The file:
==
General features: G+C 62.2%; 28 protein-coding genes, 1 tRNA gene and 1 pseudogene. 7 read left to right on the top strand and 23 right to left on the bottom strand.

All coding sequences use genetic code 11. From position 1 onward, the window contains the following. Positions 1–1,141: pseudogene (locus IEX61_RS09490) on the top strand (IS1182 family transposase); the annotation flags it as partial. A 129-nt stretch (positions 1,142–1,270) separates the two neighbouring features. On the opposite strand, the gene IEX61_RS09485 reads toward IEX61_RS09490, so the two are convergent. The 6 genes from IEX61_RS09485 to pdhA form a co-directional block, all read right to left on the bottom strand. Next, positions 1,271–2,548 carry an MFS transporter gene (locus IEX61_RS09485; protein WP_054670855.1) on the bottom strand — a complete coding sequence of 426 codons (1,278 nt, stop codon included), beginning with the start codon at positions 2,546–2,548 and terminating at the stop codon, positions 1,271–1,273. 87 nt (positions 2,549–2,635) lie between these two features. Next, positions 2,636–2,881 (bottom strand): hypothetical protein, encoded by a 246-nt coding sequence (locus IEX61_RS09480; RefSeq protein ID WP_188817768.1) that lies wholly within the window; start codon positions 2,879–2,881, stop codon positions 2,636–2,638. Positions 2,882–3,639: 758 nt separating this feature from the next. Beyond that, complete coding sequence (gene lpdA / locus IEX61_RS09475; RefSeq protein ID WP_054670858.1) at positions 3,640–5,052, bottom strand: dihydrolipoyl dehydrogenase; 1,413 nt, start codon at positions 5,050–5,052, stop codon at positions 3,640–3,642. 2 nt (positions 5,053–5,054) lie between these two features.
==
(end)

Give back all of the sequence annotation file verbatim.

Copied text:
General features: G+C 62.2%; 28 protein-coding genes, 1 tRNA gene and 1 pseudogene. 7 read left to right on the top strand and 23 right to left on the bottom strand.

All coding sequences use genetic code 11. From position 1 onward, the window contains the following. Positions 1–1,141: pseudogene (locus IEX61_RS09490) on the top strand (IS1182 family transposase); the annotation flags it as partial. A 129-nt stretch (positions 1,142–1,270) separates the two neighbouring features. On the opposite strand, the gene IEX61_RS09485 reads toward IEX61_RS09490, so the two are convergent. The 6 genes from IEX61_RS09485 to pdhA form a co-directional block, all read right to left on the bottom strand. Next, positions 1,271–2,548 carry an MFS transporter gene (locus IEX61_RS09485; protein WP_054670855.1) on the bottom strand — a complete coding sequence of 426 codons (1,278 nt, stop codon included), beginning with the start codon at positions 2,546–2,548 and terminating at the stop codon, positions 1,271–1,273. 87 nt (positions 2,549–2,635) lie between these two features. Next, positions 2,636–2,881 (bottom strand): hypothetical protein, encoded by a 246-nt coding sequence (locus IEX61_RS09480; RefSeq protein ID WP_188817768.1) that lies wholly within the window; start codon positions 2,879–2,881, stop codon positions 2,636–2,638. Positions 2,882–3,639: 758 nt separating this feature from the next. Beyond that, complete coding sequence (gene lpdA / locus IEX61_RS09475; RefSeq protein ID WP_054670858.1) at positions 3,640–5,052, bottom strand: dihydrolipoyl dehydrogenase; 1,413 nt, start codon at positions 5,050–5,052, stop codon at positions 3,640–3,642. 2 nt (positions 5,053–5,054) lie between these two features.